I live in Houston and have worked as a nurse. I have a lifelong passion for traveling, nature, and photography (preferably all together!).
A Wish for Your Wedding
This is the title of a little Hallmark booklet with blank pages inside that was utilized during a wedding shower for my husband's mother prior to her wedding.
This was long before my husband appeared as a bouncing baby bundle of joy on the scene.
The year was 1942 and both the soon-to-become bride and groom had graduated from Drake University College of Pharmacy in Des Moines, Iowa.
In fact...that is where these lovebirds met and where romance blossomed.
Who says that pouring over books and test tubes can't be romantic?
This short little 4 foot 10 1/2 inch cutie was one of few women students studying to become a pharmacist back in that era. In 1942 the pharmacy classes were predominantly male oriented.
Times have certainly changed since then! Today a good percentage of pharmacists (in fact, almost half) are women.
While there is still a slight pay disparity between men and women practicing the same exact profession (in favor of the men) the income is good and working conditions are generally in air conditioned or heated comfort inside of drug stores or large clinics or hospitals.
It is a very responsible job and in addition to dispensing medications, counseling of patients is an important aspect of what pharmacists regularly do.
There was a professional pharmacy sorority at Drake University of which my future mother-in-law was not only a member, but held the position of president one year. It was called Lambda Kappa Sigma.
The counter-part to that was the professional pharmacy fraternity (Phi Delta Chi) of which her future husband was also a member and who had also held the position of president one year.
An organization to which all pharmacy students automatically belonged was called the Mortar and Pestle. Back in 1941 it was the only organization of its kind with just 2 chapters. Lecturers from various drug houses would regularly address members on subjects relating to pharmacy and medicine.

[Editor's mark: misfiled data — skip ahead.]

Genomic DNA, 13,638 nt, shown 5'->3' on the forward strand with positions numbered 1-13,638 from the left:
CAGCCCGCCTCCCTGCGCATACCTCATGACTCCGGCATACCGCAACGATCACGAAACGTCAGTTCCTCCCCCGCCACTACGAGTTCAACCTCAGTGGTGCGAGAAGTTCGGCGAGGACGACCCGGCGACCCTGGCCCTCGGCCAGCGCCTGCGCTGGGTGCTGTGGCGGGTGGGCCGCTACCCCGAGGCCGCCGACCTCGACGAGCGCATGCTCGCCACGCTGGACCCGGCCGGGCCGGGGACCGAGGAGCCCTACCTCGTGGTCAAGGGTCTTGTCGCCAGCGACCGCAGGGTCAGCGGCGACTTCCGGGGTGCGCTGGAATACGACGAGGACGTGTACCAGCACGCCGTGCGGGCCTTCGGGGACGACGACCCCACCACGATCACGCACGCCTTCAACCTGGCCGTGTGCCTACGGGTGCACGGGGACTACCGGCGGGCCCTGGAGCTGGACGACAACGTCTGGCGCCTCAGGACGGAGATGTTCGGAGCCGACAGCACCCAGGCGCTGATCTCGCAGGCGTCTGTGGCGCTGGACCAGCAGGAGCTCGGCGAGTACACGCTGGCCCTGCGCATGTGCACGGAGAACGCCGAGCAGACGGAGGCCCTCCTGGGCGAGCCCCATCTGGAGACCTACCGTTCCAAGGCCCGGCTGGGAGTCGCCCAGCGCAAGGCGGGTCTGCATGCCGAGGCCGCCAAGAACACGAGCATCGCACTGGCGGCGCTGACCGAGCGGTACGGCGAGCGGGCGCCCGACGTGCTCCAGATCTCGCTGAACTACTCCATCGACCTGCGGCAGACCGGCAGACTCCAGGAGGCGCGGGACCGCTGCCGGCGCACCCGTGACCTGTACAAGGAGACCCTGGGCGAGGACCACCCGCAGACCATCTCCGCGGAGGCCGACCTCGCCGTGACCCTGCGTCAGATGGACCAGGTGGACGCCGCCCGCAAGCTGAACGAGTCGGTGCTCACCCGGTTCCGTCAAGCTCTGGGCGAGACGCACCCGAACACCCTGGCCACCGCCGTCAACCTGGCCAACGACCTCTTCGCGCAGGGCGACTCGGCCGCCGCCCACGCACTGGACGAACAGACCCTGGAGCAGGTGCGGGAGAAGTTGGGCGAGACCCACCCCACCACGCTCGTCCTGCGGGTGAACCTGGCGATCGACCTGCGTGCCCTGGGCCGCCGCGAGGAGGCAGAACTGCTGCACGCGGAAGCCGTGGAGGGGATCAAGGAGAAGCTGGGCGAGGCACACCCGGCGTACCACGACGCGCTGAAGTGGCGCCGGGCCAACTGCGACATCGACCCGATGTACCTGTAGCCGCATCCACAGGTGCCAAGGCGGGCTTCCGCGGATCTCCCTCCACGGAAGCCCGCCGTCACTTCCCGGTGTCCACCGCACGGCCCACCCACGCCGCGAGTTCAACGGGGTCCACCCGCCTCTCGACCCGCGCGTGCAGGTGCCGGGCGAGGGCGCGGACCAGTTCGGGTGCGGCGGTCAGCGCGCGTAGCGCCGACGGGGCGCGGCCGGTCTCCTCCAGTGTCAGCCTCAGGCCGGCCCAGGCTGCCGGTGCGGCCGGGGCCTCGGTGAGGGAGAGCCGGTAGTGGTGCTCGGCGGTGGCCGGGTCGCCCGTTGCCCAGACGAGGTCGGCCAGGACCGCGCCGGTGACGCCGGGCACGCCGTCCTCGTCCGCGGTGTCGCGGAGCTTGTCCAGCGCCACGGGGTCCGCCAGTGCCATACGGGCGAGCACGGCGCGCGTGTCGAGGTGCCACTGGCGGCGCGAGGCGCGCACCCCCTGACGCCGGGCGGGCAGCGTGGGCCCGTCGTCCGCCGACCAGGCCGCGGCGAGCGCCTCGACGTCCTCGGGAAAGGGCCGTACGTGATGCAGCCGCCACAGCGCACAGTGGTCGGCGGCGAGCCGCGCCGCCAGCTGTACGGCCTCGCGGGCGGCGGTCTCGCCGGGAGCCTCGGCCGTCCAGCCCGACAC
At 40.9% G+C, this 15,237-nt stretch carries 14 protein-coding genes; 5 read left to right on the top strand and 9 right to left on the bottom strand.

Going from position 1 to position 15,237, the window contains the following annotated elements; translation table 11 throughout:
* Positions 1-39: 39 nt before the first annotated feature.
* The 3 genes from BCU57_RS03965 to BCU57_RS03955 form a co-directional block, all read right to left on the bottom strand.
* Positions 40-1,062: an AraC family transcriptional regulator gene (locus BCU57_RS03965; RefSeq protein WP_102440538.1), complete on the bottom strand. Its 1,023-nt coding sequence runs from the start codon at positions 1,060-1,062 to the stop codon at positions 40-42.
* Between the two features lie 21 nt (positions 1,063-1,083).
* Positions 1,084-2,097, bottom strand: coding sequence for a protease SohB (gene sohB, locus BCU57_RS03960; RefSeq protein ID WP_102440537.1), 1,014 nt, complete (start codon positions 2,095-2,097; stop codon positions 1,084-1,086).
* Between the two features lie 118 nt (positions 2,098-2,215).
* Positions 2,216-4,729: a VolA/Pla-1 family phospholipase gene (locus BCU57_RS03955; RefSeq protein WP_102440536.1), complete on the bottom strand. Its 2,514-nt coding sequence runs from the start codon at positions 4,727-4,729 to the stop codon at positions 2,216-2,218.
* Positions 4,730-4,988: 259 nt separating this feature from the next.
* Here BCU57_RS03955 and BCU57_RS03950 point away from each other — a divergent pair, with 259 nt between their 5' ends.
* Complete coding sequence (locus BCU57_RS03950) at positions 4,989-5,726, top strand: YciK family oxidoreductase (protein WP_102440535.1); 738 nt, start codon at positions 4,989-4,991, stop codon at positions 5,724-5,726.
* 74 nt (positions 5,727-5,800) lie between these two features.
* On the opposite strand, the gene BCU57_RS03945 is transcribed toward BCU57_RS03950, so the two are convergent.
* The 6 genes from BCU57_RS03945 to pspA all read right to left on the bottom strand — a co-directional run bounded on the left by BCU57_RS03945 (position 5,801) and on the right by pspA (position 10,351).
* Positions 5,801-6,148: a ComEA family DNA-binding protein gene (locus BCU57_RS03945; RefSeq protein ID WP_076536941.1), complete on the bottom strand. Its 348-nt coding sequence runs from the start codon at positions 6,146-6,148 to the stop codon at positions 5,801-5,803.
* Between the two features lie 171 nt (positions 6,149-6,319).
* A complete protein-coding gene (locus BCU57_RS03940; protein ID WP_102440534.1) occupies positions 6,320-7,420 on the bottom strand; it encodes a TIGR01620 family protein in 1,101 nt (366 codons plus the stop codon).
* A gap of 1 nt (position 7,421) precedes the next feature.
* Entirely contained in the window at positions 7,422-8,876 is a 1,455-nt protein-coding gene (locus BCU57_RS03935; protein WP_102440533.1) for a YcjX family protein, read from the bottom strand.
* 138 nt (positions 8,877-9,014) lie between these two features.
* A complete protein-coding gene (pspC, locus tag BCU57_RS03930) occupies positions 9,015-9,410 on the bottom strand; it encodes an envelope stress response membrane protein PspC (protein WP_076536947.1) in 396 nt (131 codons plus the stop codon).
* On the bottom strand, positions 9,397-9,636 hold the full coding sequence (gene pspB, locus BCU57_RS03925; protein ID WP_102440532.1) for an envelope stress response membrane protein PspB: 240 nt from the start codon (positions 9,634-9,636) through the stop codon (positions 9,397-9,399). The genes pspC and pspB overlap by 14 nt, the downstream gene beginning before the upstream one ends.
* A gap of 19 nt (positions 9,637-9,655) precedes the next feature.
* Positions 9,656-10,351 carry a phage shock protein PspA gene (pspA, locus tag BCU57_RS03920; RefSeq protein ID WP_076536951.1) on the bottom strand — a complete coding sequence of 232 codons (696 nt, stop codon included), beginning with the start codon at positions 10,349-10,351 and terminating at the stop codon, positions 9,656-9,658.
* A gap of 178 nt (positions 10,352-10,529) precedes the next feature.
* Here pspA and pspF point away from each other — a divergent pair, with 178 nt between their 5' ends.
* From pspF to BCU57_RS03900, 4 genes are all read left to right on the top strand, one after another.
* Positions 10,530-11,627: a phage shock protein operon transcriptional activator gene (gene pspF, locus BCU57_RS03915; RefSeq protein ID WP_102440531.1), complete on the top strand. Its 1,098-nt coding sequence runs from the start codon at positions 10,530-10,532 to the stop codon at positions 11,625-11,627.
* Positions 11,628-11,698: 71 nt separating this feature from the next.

Of the 30 members at Drake University, only 4 that year were women in the Mortar and Pestle club. A highlight for the 27 members who were able to attend was a trip to Eli Lilly drug house in Indianapolis, Indiana that particular year.
Eli Lilly drug company trip for soon-to-be pharmacists in 1942.
Where these lovebirds met & studied to become pharmacists:
This was the marriage advice given to Emma prior to her nuptials.
A selection of the handwritten pages will be shared below (copied in print form) and gives a reference to the thinking back in 1942 when offering sage advice to new brides.
Some of it is humorous and some of the advice would be as good and relevant today as it was back in the 1940s.
Be you own sweet self always and don't work too hard - remember your husband will love you just the same.
Positively never get up first in the morning.
Don't be afraid to admit your own mistakes. Making up is Lots of Fun.
Never talk to the husband about former good times and boy friends - (Maybe this is not new advice.)
Be sure your husband makes the fires (if you have any to make.)
Best Wishes Dora (fat Aunty)
Dear Emma Lu,
When Jack comes home be sure and have your self nice and clean and the Beef D. (dinner?) done to a turn like you had when I ate with you.
Streight from my heart to you
Speed all my thoughts and all my love.
And all good wishes added to,
For happiness for you and yours.
Emma and her Grandma Beyer
Keep your own view points as a friendly little argument spices up life.
Always have a smile for Jack when he comes home.
Don't be to possessive and tie him to your apron strings, also don't henpeck.
Emalou - Remember
It is a 50-50 partnership from now on.
Never forget to come to family reunions and keep everyone informed of all additions to the family.
Edith Ver Steegh
P.S. Remember that the Lord has pronounced a blessing on the "Home."
This budding university romance between two pharmacy students culminated in marriage. But World War 2 was raging and after attending OCS (Officer's Candidate School) in Columbia, South Carolina, Jack was shipped off to England where he worked in a hospital setting.
My future husband had been conceived in South Carolina, was born and was 16 months old before his Dad returned from the war and saw him for the first time.
The very next day, Jack was killed in an auto accident! It was exactly 3 years to the day of their marriage!
My mother-in-law never remarried. The memories and pictures of their shared experiences, while short remained with her always to warm her heart and remained frozen in time.
Hope you enjoyed this wedding advice for the bride from the 1942 era. Some of it is funny and some of it is sage. Do you agree?
This content is accurate and true to the best of the author’s knowledge and is not meant to substitute for formal and individualized advice from a qualified professional.
© 2011 Peggy Woods